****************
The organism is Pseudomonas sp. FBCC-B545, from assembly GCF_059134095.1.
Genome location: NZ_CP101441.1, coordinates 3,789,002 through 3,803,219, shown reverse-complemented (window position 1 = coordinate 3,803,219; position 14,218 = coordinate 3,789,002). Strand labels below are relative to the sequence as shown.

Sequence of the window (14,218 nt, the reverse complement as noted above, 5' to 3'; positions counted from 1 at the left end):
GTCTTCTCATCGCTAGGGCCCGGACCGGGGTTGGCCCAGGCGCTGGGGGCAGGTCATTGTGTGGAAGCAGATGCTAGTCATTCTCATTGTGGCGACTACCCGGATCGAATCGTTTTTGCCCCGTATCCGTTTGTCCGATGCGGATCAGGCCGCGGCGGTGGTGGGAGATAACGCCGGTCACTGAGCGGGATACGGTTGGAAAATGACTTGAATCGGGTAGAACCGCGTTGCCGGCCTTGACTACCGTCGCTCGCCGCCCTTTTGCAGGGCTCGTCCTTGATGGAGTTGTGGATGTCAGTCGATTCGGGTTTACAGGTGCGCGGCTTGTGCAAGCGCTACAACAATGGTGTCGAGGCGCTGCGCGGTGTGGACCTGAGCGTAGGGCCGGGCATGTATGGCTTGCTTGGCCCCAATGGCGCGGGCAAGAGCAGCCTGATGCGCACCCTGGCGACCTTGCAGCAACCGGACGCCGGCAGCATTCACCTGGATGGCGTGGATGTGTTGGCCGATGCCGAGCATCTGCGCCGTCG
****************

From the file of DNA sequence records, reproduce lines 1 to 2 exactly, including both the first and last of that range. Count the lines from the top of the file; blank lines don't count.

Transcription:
The organism is Pseudomonas sp. FBCC-B545, from assembly GCF_059134095.1.
Genome location: NZ_CP101441.1, coordinates 3,789,002 through 3,803,219, shown reverse-complemented (window position 1 = coordinate 3,803,219; position 14,218 = coordinate 3,789,002). Strand labels below are relative to the sequence as shown.